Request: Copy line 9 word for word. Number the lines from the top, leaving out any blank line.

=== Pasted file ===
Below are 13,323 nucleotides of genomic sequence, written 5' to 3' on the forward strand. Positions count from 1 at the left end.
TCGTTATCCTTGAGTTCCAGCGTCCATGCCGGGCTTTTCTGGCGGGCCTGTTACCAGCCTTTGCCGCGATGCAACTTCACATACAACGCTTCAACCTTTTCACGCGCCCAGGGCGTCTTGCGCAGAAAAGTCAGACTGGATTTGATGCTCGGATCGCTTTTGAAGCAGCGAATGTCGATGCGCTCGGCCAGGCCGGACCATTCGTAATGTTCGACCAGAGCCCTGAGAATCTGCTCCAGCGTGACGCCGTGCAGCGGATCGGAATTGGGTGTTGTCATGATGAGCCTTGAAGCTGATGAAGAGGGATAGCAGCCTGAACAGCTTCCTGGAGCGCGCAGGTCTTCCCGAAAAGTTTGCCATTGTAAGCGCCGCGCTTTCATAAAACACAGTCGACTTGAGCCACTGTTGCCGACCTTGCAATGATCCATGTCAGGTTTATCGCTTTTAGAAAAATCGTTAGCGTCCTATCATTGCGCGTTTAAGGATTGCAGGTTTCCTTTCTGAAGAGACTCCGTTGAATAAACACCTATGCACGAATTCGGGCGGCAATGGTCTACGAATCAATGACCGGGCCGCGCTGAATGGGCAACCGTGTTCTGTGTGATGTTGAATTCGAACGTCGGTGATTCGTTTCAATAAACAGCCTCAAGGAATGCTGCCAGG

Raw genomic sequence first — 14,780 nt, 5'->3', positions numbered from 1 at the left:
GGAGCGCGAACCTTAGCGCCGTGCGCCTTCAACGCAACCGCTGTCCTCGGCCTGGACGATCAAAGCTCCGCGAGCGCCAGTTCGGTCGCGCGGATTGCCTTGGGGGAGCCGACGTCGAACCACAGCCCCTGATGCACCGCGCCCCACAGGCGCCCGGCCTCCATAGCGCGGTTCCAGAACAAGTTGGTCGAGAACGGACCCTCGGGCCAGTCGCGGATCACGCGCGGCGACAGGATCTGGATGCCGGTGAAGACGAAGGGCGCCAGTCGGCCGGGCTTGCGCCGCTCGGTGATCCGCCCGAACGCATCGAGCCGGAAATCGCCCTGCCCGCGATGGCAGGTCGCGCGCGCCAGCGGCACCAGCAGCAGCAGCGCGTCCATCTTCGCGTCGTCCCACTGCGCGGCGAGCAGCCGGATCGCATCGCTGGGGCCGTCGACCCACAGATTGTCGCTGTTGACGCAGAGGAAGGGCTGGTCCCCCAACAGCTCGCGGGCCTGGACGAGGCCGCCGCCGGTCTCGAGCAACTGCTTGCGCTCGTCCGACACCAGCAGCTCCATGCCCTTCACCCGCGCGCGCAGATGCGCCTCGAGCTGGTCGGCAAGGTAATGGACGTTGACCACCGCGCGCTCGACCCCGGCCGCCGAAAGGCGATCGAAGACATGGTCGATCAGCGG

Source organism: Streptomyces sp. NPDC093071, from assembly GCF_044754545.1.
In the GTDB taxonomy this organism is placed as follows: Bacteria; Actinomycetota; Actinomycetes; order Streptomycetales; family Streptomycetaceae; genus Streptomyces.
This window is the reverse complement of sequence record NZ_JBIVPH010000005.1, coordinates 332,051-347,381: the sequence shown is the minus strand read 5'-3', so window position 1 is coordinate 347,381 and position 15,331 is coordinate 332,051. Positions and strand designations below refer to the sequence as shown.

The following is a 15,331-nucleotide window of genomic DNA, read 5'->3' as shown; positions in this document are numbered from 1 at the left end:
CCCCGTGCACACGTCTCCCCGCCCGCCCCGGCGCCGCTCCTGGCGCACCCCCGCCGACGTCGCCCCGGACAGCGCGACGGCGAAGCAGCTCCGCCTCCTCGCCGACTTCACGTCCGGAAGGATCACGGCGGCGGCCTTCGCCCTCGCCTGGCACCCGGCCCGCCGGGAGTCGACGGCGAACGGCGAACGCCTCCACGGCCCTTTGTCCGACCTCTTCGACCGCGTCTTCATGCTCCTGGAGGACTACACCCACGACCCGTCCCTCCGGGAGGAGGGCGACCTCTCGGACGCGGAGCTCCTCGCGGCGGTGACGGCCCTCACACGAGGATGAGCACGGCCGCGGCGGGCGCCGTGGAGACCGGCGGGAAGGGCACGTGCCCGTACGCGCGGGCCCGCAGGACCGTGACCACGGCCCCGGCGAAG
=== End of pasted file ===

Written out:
CCCCGTGCACACGTCTCCCCGCCCGCCCCGGCGCCGCTCCTGGCGCACCCCCGCCGACGTCGCCCCGGACAGCGCGACGGCGAAGCAGCTCCGCCTCCTCGCCGACTTCACGTCCGGAAGGATCACGGCGGCGGCCTTCGCCCTCGCCTGGCACCCGGCCCGCCGGGAGTCGACGGCGAACGGCGAACGCCTCCACGGCCCTTTGTCCGACCTCTTCGACCGCGTCTTCATGCTCCTGGAGGACTACACCCACGACCCGTCCCTCCGGGAGGAGGGCGACCTCTCGGACGCGGAGCTCCTCGCGGCGGTGACGGCCCTCACACGAGGATGAGCACGGCCGCGGCGGGCGCCGTGGAGACCGGCGGGAAGGGCACGTGCCCGTACGCGCGGGCCCGCAGGACCGTGACCACGGCCCCGGCGAAG